Paying off the mortgage and keeping a closer eye on retirement funds are the main goals for many people in their 40s.
Like any age group, those in their 40s face an array of spending temptations and dilemmas. Should they buy an investment property or the mid-life crisis vintage car, save for school fees or pay off the mortgage as quickly as possible?
While we can’t always get what we want, there are ways to reach important financial goals.
Getting priorities right
Write a list of your goals and set your sights on achieving these in order of importance, says financial planner Chris Browne from Rising Tide Financial Services.
“When you have a young family there is heaps on your plate,” he says.
“So we often find ourselves helping clients in this age range make smarter choices concerning their financial priorities, which often means they need to adjust their expectations or compromise on other stuff like the Foxtel subscription.”
Save for retirement now
It’s time to check the superannuation savings and work out how much more you need to save to retire comfortably. This may require bumping up superannuation contributions or adjusting your expectations of retirement.
The earlier you get started, the better, says Mr Browne.
“Leaving retirement planning too late is a common mistake because as they say, the early bird gets the worm,” he says.
“So it is critical that Australians take advantage of compound interest and the favourable tax treatment of super early.”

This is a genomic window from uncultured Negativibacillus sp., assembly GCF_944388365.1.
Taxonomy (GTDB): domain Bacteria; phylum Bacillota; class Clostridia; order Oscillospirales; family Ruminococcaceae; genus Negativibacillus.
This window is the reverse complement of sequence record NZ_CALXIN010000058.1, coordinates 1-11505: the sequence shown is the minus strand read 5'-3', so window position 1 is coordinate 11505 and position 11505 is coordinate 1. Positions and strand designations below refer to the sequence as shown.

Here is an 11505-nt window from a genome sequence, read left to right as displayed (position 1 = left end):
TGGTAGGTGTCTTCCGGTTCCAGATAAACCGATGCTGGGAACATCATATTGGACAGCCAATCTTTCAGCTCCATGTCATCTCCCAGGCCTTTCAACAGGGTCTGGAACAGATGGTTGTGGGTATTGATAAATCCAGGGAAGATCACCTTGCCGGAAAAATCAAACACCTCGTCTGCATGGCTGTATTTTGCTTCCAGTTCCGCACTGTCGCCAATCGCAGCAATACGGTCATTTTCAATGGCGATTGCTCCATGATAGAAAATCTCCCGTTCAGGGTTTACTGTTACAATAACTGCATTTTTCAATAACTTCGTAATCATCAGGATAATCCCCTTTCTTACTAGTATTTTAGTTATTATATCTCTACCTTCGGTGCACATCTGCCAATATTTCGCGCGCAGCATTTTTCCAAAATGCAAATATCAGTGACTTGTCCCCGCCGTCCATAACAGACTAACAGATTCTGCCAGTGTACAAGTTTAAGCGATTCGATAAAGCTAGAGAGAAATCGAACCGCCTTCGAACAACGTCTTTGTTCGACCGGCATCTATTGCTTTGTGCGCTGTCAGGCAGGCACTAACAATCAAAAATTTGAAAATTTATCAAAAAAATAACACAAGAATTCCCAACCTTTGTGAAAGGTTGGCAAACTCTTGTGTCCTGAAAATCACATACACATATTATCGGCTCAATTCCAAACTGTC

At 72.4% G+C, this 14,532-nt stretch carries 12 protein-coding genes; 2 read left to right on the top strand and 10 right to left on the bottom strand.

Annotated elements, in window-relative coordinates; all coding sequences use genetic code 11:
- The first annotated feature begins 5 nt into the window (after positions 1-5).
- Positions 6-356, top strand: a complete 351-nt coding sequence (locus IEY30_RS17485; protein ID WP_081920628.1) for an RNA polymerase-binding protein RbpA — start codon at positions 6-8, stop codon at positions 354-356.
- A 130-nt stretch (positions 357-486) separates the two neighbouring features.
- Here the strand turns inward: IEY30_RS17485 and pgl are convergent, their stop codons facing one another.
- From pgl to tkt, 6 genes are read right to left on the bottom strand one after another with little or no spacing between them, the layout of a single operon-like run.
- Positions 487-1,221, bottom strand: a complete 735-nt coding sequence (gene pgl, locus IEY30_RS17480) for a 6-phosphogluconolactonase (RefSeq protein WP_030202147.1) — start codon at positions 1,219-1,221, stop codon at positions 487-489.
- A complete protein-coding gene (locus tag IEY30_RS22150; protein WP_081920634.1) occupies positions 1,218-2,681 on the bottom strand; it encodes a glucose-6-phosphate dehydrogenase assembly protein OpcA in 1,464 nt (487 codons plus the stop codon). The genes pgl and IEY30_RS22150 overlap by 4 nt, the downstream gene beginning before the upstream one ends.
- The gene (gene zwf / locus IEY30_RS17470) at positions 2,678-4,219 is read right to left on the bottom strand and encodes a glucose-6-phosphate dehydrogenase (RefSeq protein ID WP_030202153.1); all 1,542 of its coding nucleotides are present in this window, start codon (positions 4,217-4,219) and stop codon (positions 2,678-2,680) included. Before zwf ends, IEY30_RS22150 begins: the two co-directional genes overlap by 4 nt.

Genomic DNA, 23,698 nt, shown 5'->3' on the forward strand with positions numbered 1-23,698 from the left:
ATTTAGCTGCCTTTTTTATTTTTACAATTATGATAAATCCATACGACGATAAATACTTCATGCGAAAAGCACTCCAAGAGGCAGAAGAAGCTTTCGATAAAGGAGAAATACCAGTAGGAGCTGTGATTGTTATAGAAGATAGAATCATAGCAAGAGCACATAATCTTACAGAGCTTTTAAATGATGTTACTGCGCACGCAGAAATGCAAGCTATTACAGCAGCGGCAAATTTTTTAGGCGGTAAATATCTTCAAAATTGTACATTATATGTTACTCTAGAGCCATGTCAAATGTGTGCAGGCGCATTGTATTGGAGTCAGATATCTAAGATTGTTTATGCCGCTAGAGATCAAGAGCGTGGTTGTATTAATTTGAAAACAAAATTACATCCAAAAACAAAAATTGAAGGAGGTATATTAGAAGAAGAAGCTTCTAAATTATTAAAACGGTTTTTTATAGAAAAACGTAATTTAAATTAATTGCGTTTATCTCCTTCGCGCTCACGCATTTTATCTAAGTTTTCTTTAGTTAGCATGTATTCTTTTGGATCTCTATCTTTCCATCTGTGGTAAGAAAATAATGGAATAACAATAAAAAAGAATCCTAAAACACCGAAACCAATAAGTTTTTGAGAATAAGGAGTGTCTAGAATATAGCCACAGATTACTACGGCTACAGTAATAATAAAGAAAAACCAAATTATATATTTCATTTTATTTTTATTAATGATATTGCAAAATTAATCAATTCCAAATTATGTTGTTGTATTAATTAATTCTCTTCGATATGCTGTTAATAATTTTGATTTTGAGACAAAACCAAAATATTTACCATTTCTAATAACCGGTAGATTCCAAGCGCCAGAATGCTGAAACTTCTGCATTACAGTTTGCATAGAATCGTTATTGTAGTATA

Pay off debt
The cost of living, raising a family and paying off a mortgage is a financial burden for many Australians in this age group, says Brad Callaughan, director of accountants and business advisors Callaughan Partners.
“Everyone in this age group is looking at paying off their mortgage in line with retirement,” he says.
If accelerating the mortgage payments is a priority, take a fresh look at the household budget and work out where you can make some savings.
Those in the fortunate position of having spare cash to invest can start to research where best to put their hard-earned.
“People at this age are looking at investment ideas and considering they have settled into a career path and have a good job, they start to focus on how to make their money work harder for them,” says Mr Callaughan.
But it comes with a word of warning – resist jumping at the first investment fund that catches your eye, says Mr Callaughan. Ensure you have done your homework and explored many different investment vehicles to make sure you find the one that suits you.
“Creating wealth is all about having the right structure in place from the beginning to achieve your goals,” he says.
Ask a professional
Don’t make the mistake of thinking you know it all. Ignorance can cost even the most astute savers when it comes to finding the right investment and retirement solutions.
Know your goals, educate yourself and seek advice from a professional, Mr Callaughan says.
“Everyone should take the time to do their own research,” he says.
‘You should take advice from a professional, but you need to understand what they are discussing and how they are trying to achieve this for you.”
Those who put off getting professional help are likely to be in a worse position in years to come, says Mr Browne.
“The smart Australians who are leaving the peers behind on the financial scoreboard are getting help early so they don’t need to make dangerous catch-up risks later in their lives,” he says.